CAE says it expects to maintain its position as
market leader in business aviation and to sell a few
more than 30 FFSs in fiscal 2012.
CAE says emerging markets such as South-East
Asia, the Indian sub -continent, the Middle East,
South America and China are expected to continue
experiencing higher air traffic and economic growth
over the long term more than mature markets, as
well a s an increasing liberalisation of air policy and
bilateral air agreements. “ We expect these markets to
drive the long-term demand for the broad array of
products and ser vices solutions that CAE brings to
bear,” the simulator maker says.
CAE adds it has been active in these high-growth
regions for several de cades and is positioned a s the
market leader with well established operations,
strategic partnerships and joint ventures in each of
In 2010, Boeing and Airbus received 1,104 net
orders for new aircraft, with a f urther 811 received
in the first half of this year. The manufacturers are
now working through a backlog of over 7,000 aircraft,
which CAE says should help generate opportunities
for its full portfolio of training products and ser vices.
Last year, the t wo biggest jetliner manuf acturers
delivered 972 aircraft, little changed from the
previous year. This year, in the six-months to 30 June,
commercial aircraft deliveries totalled 480.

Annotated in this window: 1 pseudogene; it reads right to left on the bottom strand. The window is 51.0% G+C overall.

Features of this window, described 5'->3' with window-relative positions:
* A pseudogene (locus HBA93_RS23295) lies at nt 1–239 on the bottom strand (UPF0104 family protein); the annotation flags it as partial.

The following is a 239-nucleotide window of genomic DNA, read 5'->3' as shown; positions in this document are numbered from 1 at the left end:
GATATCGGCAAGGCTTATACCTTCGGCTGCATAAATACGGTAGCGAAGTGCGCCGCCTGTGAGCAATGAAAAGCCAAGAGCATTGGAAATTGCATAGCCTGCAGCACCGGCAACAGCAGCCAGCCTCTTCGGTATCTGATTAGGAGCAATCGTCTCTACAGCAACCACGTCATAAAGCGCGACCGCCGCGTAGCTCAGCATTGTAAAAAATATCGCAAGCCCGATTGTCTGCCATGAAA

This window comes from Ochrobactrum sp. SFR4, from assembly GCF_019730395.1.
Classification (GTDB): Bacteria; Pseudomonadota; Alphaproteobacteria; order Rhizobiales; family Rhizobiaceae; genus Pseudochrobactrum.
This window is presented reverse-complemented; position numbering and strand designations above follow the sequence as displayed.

Airbus and Boeing have announced a succession of
significant production increases of key models such
as Airbus’s A320-family and A330, and Boeing’s
737NG and 777. “ These increases should ultimately
translate into higher demand for training products
and ser vices,” CAE says.
The business- aviation sector “remains cautiously
optimistic that market recovery will continue to
improve,” the simulator maker says. “ While some
market uncertainty persists, OEMs [original
equipment manufacturers] have shown renewed
confidence with the launch of a significant number
of new aircraft programmes. The gradual recovery
in business aviation is being driven by large-cabin
segment demand, especially in international and
The number of business jet flights has risen in
the past 12 months, with the majority of growth
seen in overseas travel according to the US Federal
Aviation Administration (FAA). The fractional-
operator segment has experienced higher aircraft